Why use the large pots in guitars?

Motterpaul

Tone is in the Ears
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13,680
Why do we use the 15/16" wide pots in guitars? It isn't like the incoming signal is high wattage. Won't the smaller Bourns pots just as well?
 

Rod

Tone is Paramount
Gold Supporting Member
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24,430
Yes they will…. The square ones..
 

walterw

Platinum Supporting Member
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40,280
because the bigger pots look cooler? :dunno

maybe the bigger ones are more durable, but EMG and fishman use the small pots with their active systems, and i know tom anderson has used the small pots forever
 

John Hurtt

Platinum Supporting Member
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19,685
My guess is that back in the 50's that was the size you could buy that would work. Guitarists, bassists less so, are rather traditionalists as a general group so the industry stuck with it.
 

HipKitty

Gold Supporting Member
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2,677
Back when I worked for Gibson, I was told that the larger pots had a wider carbon path thus minimalizing debris/wiper interruptions. This makes sense, but honestly, I never looked further into it other than "off brand" large size pots don't have carbon thickness that name brands like CTS have. I'm sure the folks at Mojotone can confirm or deny this.
 

Motterpaul

Tone is in the Ears
Messages
13,680
I make a lot of pedals and I rarely have a pot fail unless it gets too much current. IOW the wipers usually stay pretty clean and consistent. If I have a pot problem it is usually a wiring issue (because it gets loose and twists around so a hot wire touches a ground.)

Guitars are very low current, purely passive usually. And they are contained in sealed compartments so there is little reason why they would fail. I am guessing it is a small detail they just think looks better. Like putting 200v Panasonic caps (so they are 5-times bigger) in a pedal that only uses 9v.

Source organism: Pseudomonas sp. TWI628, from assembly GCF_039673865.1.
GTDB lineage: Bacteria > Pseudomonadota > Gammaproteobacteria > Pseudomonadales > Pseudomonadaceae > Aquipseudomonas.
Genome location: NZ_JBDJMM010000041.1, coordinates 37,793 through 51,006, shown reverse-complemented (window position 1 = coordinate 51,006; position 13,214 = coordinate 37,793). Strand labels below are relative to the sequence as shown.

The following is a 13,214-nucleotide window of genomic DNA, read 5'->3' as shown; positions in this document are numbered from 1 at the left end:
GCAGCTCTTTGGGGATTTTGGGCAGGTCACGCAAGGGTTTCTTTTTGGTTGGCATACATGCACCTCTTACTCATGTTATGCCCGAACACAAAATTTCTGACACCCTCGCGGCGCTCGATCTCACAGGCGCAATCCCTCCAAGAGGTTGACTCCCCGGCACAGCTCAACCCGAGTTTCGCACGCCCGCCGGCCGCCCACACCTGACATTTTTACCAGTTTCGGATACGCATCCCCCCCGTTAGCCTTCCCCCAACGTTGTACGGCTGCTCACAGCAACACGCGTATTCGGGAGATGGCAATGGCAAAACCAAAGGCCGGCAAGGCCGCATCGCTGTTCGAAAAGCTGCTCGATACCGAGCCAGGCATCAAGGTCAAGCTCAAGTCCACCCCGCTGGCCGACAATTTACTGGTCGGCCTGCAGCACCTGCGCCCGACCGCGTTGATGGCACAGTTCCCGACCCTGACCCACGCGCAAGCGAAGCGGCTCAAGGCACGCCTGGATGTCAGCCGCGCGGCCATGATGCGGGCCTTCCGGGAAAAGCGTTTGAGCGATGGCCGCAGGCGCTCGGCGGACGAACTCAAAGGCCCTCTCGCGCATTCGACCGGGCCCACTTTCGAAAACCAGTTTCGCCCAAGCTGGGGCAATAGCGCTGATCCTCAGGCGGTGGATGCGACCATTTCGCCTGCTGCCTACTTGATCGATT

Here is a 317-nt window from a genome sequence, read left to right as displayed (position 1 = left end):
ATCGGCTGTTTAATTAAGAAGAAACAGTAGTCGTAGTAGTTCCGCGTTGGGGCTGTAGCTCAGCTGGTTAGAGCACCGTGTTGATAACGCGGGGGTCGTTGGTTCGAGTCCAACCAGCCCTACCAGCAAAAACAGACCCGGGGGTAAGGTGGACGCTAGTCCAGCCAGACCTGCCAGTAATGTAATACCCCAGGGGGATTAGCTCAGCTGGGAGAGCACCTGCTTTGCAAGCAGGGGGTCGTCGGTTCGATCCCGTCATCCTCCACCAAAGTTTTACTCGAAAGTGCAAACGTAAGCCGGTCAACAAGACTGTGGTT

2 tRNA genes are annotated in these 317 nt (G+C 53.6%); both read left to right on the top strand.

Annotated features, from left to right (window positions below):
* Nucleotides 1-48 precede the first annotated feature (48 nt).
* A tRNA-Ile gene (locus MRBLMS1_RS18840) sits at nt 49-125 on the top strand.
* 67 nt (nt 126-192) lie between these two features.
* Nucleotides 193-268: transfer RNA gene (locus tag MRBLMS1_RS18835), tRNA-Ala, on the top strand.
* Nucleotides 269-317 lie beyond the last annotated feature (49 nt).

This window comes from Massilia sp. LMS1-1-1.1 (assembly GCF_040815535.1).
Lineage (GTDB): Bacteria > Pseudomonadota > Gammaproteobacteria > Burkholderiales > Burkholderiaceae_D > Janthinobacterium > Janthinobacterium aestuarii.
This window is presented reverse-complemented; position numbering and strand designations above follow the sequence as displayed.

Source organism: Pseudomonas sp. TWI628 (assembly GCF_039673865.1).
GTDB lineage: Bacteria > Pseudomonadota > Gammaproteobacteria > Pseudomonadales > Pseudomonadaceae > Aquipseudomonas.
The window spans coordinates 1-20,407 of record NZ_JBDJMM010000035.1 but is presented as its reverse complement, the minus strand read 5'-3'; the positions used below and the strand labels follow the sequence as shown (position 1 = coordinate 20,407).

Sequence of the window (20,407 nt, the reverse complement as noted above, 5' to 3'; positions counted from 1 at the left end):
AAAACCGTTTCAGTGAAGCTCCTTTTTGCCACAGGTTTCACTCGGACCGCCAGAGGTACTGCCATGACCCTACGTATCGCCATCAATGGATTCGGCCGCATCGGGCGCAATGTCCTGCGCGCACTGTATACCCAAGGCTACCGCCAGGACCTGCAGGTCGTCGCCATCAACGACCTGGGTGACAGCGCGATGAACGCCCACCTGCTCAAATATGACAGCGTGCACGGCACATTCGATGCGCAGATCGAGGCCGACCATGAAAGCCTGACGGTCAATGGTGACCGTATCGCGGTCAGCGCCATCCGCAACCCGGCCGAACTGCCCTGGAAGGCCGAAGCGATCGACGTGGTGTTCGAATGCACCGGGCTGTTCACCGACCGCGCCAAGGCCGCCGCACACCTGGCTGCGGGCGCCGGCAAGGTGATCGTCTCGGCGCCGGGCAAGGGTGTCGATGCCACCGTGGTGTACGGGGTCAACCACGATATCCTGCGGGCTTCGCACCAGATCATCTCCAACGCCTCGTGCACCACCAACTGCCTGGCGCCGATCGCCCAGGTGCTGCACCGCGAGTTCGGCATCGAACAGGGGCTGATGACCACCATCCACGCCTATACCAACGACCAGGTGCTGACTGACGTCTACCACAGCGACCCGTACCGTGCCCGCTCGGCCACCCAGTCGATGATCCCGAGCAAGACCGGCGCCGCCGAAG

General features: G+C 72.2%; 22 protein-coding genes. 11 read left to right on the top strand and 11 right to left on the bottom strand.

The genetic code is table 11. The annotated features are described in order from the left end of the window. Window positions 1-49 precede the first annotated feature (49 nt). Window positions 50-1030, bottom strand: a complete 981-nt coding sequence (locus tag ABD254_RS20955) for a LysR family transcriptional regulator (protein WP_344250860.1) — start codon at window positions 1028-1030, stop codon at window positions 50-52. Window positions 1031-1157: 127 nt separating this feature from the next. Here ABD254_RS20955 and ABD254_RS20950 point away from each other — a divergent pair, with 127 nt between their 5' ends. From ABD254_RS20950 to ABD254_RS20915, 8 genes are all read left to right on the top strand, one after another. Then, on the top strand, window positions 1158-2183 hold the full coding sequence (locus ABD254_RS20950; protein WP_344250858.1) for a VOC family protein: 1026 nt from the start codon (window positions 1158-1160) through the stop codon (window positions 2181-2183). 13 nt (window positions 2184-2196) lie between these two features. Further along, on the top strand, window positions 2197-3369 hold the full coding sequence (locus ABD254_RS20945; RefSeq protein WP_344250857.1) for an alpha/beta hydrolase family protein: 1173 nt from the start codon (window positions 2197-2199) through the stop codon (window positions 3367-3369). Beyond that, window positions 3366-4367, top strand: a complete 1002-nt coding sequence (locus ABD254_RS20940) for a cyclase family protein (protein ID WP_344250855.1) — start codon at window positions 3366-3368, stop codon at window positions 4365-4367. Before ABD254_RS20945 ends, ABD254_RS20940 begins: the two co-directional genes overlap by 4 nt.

I guess a player that uses his pots all the time and grabs them hard and twists might need a bigger pot. But I don't think most players do a lot of that.
 

walterw

Platinum Supporting Member
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40,280
I guess a player that uses his pots all the time and grabs them hard and twists might need a bigger pot. But I don't think most players do a lot of that.
dunno about grabbing "hard" and "twisting" but i use my guitar volume constantly, and i don't think i'm atypical (especially among more old-school players used to tube amps with no channel-switching).

as such a guitar volume could get cycled orders of magnitude more often then the pots on pedals
 

Timtam

Member
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2,844
There's a parallel universe where American-made guitars have small pots, and Japanese- and other Asian-made guitars have large pots. People assume the large pots must be crappy and swap them out for smaller ones. ;)
 

mrwolf

Member
Messages
381
Yes they will…. The square ones..
They are REALLY stiff to turn and earthing them is a nightmare so I can't see a reason to spend 10x more for one.
If they were so good I'd think Anderson would use them because he builds for quality not profit.
 
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18,318
I was informed my some technically proficient bass players that there are better quality pots out there, that DO not use a carbon trace on the wafer.
They use conductive plastic, & apparently actually conduct the signal better than the ones we're using.
They also have a much longer life.

Folks are suggesting that is what John East is using in his preamps, but I've never seen East divulge any info about just HOW he makes his preamps sound better even in Passive mode, except that he does tell us he uses TWO signal paths for Passive vs. Active.
 

Dan40

Silver Supporting Member
Messages
1,888
I have considered trying the "conductive plastic" potentiometers in my guitars and amps but the price is usually a bit higher than I'm willing to spend. I did buy a few of these pots that I recently saw at a parts supplier. They are advertised as "military grade/ carbon film track" so I'm anxious to see how well they perform.

 




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